End of an Era for Samsung (and the Start of Uncertainty)

There has been an endless news cycle in 2020 that continues to ramp up as the year ramps down, so it is understandable that some of the softer investing news slips by without the coverage it would usually warrant. The death of Lee Kun-hee on Oct. 25 was one such event that would likely have garnered more interest if it hadn’t occurred in the lead-up to a hotly contested election taking place during a global pandemic. Despite all this, it is worth marking the impact that Lee had on Samsung Electronics Co., Ltd. (SSNLF) and the Samsung conglomerate as well as what lies ahead for the company and the family dynasty.

Building Samsung into an Electronics Giant

Lee Kun-hee officially took the role of chair of Samsung Group after Lee's father, the company founder, Lee Byung-chull, passed away in 1987. Although Samsung has only just now seen its third chair, Lee Jae-young, Lee Kun-hee's own son, in each case the son of the current chair began taking greater responsibility within the business long before the largely symbolic transfer of the chair title. Samsung under Lee Kun-hee's father was a trading company that collected a diverse set of businesses that generated cash to buy more businesses. This grow for the sake of growing strategy was perfectly timed with what would be the golden age of conglomeration in Asia.

Starting in the 1960s, Lee Kun-hee was instrumental in pushing Samsung toward the electronics manufacturing sector. This allowed Samsung to establish an early mover advantage in semiconductors and telecommunications. When Lee officially took over for his father as chair, Samsung had a global electronics supply chain that allowed the company to overtake more established Japanese rivals in the booming LCD television business line. Lee also slimmed down the conglomerate to focus electronics throughout the 1990s, in addition to ongoing efforts in engineering and chemicals. Samsung's focus later helped it overtake Nokia Corporation (NOK) as the world's largest maker of mobile phones in 2012.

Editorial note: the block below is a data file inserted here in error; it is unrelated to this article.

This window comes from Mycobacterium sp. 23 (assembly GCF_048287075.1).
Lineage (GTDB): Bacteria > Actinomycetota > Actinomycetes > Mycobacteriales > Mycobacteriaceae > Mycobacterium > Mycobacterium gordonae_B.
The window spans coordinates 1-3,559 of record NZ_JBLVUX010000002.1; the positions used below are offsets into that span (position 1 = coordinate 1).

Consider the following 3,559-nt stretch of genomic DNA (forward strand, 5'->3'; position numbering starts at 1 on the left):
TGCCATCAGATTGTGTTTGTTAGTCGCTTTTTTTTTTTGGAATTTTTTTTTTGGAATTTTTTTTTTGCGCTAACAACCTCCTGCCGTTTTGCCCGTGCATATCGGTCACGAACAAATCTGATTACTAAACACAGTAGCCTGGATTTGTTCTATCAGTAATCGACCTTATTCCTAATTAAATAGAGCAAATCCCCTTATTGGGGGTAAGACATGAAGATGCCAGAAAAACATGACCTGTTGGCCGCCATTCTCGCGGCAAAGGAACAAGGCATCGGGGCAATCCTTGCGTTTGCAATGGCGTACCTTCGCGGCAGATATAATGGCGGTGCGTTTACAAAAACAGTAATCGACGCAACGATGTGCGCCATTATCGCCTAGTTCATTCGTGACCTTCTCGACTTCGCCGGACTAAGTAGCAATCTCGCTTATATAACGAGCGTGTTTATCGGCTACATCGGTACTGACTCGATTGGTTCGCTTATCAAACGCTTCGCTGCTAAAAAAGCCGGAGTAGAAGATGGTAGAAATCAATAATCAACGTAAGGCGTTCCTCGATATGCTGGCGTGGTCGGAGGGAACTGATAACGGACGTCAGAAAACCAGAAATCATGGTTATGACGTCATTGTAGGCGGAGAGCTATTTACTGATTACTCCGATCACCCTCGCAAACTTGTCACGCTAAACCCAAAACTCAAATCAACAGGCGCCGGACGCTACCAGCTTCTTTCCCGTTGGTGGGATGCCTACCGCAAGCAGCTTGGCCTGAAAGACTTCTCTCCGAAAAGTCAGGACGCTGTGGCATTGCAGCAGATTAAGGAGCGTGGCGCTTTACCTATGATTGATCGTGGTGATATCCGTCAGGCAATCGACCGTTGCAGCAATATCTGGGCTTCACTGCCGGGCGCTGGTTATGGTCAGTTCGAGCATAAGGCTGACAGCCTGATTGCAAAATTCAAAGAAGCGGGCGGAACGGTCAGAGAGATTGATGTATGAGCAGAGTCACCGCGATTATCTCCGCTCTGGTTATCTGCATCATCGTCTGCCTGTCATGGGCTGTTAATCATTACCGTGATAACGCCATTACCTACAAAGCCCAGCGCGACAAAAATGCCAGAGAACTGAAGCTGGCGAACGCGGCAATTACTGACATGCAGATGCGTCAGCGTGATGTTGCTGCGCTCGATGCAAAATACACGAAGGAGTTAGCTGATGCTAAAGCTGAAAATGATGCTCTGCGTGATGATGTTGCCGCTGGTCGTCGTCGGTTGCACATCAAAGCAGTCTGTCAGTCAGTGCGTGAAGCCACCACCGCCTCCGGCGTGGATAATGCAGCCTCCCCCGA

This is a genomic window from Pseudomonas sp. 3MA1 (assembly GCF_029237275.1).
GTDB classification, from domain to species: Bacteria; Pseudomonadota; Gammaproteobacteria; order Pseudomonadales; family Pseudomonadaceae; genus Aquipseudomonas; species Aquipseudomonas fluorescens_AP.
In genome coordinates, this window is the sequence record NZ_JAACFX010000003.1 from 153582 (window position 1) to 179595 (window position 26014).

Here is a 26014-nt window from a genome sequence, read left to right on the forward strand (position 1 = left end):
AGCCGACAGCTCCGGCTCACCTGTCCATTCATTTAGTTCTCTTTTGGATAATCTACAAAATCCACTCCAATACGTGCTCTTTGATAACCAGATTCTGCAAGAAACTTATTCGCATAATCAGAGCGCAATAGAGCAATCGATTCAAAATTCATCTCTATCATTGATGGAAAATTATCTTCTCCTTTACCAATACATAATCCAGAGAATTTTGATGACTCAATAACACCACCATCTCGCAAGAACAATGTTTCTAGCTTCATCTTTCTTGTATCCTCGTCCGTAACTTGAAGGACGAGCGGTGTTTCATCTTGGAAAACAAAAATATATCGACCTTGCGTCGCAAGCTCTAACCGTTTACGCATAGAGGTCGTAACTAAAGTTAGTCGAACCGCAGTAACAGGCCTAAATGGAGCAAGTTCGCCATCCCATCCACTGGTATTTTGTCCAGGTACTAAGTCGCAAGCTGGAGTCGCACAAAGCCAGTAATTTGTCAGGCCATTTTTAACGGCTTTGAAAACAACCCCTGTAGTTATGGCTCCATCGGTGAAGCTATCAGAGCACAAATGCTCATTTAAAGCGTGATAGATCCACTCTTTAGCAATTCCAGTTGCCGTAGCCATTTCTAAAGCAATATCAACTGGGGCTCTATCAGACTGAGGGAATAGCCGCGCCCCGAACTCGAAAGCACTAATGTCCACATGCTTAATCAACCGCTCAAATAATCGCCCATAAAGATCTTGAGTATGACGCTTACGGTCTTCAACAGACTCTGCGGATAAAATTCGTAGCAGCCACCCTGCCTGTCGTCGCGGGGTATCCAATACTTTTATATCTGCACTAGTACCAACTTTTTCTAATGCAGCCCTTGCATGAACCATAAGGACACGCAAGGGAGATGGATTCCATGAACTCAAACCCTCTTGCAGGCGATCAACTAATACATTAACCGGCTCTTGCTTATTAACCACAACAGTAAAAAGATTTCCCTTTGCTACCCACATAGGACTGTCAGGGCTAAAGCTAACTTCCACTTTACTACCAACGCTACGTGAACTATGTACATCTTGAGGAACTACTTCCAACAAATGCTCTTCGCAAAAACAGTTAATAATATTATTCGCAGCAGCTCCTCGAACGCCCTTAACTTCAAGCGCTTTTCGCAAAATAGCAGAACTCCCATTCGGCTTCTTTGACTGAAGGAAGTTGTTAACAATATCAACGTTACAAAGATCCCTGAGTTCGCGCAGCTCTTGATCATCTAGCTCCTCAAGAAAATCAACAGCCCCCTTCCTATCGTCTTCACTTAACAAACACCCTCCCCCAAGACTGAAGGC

Lee Kun-hee's legacy is not without issues, however, as the company lost a patent battle with Apple Inc. (APPL) in the same year it overtook Nokia. More problematic were the domestic scandals Samsung faced around bribery and allegations that some of it was undertaken to ensure succession of another Lee as chair. In the face of these issues, Lee left Samsung briefly from 2008 to 2010. He returned and served as chair for another four years before a heart attack in 2014. From that point on, Lee's son Lee Jae-young has been the real leader of Samsung. This became official with Lee Kun-hee's death, and Lee Jae-young has promised that he will be the last dynastic chair of the Samsung Group. 

The Challenges Ahead for Lee Jae-Young

Lee Jae-young is now in charge of the profitable business his father built to have amazing expertise in electronics manufacturing. To this day, semiconductors continue to generate revenue for Samsung, as do display panels and, unsurprisingly, mobile communications. The biggest challenge for Samsung Group's third chair is all about what Samsung doesn't have – its own software platform. Samsung depends heavily on update cycles for technology because it is a hardware company at its core. The software for its flagship phones are all provided by Alphabet Inc's (GOOGL) Google, and none of Samsung's other products integrate into a shared platform as seamlessly as its biggest competitor, Apple. 

Add to this the fact that Google is moving ahead with manufacturing its own products built specifically for its platform, and it seems inevitable that Samsung must improve its software and services around the tech or face the risk of being part of a supply chain for other tech companies to host their cash-generating platforms on. Although the death of Lee Kun-hee marks a largely symbolic transition for the tech giant, Lee Kun-hee's shadow still lies over Samsung with its focus on hardware while other firms have moved to products and platforms. Addressing this challenge is now Lee Jae-young's job, and Samsung's investors no doubt hope the pivot will accelerate now that the transfer of power is official.

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